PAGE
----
PracticalBoater
Skills | Techniques & Best Practices

Boat Knots: Gripping Hitches

By Evans Starzinger
Published: June/July 2013

Gripping hitches transfer tension from one line to another. Learning one might save your boat someday. It will certainly save your back!

Illustration of an icicle hitch

You're anchored on a rope rode with the wind blowing hard when you decide to let more scope out, only to have the rode jam somewhere in the bowels of the anchor locker. You can't free the jam without taking the strain off the anchor line. Yet the anchor line is taut. So what would you do?

The classic solution is to tie another line to the anchor rode and take up the tension on it so you can free the jam. The gripping hitches used for this purpose are designed to grip the line and not slip under load. These hitches can be used in many useful applications, such as: to secure a snubber to an anchor chain, to hold mooring lines while the bitter end is moved between a cleat and a capstan, to remove a riding turn from a winch or windlass, to tension flag halyards, to secure an inner forestay to the mast when not in use, and so on.

The rolling hitch is the simplest and most common of the gripping hitches, and it has been used for millennia aboard seagoing vessels. It was developed for use on chain and large-diameter line with a great deal of friction — hemp or three-strand. On more modern line, which tends to be smaller in diameter and much more slippery, the rolling hitch often slips under load. It may also fail to hold on wire or on stainless steel tubing. For this reason, a variety of other hitches have been developed. These have the advantage of increased holding power, but they are more complicated to learn and to remember when they are needed, and some are difficult to undo after being tensioned up. The table below summarizes how three of these hitches compare and where you might want to use them.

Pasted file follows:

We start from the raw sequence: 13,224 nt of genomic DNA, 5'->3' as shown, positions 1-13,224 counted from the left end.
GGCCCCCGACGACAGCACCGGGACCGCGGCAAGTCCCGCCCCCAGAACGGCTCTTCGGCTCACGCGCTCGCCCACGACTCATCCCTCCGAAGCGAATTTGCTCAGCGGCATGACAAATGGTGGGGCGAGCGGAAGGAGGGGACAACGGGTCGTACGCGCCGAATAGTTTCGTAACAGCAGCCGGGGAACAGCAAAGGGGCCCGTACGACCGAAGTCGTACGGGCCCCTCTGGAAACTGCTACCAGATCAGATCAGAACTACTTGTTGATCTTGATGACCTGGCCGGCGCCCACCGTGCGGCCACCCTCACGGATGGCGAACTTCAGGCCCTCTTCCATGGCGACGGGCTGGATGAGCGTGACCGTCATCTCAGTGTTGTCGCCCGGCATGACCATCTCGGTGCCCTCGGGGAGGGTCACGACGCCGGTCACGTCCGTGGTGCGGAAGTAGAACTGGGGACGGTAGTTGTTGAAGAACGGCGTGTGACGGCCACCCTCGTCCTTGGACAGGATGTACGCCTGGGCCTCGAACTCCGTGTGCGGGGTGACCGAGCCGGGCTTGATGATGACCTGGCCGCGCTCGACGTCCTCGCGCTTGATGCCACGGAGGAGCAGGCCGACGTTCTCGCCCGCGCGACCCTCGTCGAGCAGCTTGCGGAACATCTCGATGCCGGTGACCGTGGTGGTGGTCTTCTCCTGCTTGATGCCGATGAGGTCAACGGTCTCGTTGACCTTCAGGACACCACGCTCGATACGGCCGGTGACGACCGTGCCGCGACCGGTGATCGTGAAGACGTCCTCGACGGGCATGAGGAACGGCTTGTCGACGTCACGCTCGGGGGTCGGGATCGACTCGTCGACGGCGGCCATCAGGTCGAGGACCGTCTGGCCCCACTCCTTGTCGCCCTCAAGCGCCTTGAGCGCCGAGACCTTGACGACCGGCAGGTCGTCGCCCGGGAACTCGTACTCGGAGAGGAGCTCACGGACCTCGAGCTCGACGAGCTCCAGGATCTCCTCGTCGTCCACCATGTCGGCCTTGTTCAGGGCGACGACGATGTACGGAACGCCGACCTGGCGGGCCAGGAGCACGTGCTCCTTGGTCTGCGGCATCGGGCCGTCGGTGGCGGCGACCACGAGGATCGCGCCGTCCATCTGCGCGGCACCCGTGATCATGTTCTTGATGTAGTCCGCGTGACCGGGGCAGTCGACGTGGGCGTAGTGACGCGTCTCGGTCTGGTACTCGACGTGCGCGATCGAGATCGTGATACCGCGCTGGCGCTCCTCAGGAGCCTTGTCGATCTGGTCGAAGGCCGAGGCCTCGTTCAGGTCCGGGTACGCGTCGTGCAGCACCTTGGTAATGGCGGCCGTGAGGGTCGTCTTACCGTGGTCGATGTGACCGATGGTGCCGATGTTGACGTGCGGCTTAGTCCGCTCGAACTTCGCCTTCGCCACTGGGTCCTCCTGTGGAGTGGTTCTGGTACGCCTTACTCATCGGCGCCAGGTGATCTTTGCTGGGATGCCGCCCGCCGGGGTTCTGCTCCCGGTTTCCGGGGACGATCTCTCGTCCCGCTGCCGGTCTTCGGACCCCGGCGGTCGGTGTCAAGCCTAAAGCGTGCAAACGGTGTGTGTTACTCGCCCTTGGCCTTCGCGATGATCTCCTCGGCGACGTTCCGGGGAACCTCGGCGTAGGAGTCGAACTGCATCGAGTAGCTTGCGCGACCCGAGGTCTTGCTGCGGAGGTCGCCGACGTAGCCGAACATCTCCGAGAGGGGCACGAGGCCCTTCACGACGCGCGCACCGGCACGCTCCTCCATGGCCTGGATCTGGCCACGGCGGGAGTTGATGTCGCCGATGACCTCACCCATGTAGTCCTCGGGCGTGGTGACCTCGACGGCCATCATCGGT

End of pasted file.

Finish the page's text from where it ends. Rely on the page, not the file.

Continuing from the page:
Two tricks will help all of these hitches to grip. First, this is one of the few applications where old line is preferable to new. New line will usually have a soft and slippery finish while older line will have a harder and rougher feel that increases friction. Second, the gripper line should be smaller diameter than the line it’s trying to grip.

If I were to choose one of these hitches to learn and to use in just about every real-world situation, I'd pick the icicle hitch. It holds in every normal situation onboard, is actually easier to untie than the rolling hitch when used with line, and it never jams. But the other hitches have their places, and knowing more than one is smart.

Camparison of Rolling Hitches Chart
Click on table to enlarge

1 | 2 | 3 | 4 | Next

 

 Recommended Articles
Gray rule

Thumbnail photo of a coiling a lineA Few Simple Boaters' Knots

Everyone can use a refresher on how to tie a line, and how to coil a line — so that everything stays secure and neat


Thumbnail photo of tying a cleat hitchThe Common (And Controversial) Cleat Hitch

Ask three boaters how to tie a cleat hitch and the debate is sure to follow


Thumbnail photo of a docked boatBoat Line Tips

Experienced cruisers share their line on slipping a boat into its berth with stress-free grace

 


BoatUS Magazine Is A Benefit Of BoatUS Membership

Membership Also Provides:

  • Subscription to the print version of BoatUS Magazine
  • 4% back on purchases from West Marine stores or online at WestMarine.com
  • Discounts on fuel, transient slips, repairs and more at over 1,000 businesses
  • Deals on cruises, charters, car rentals, hotel stays and much more ...
  • All For Only $24 A Year!


Join Today!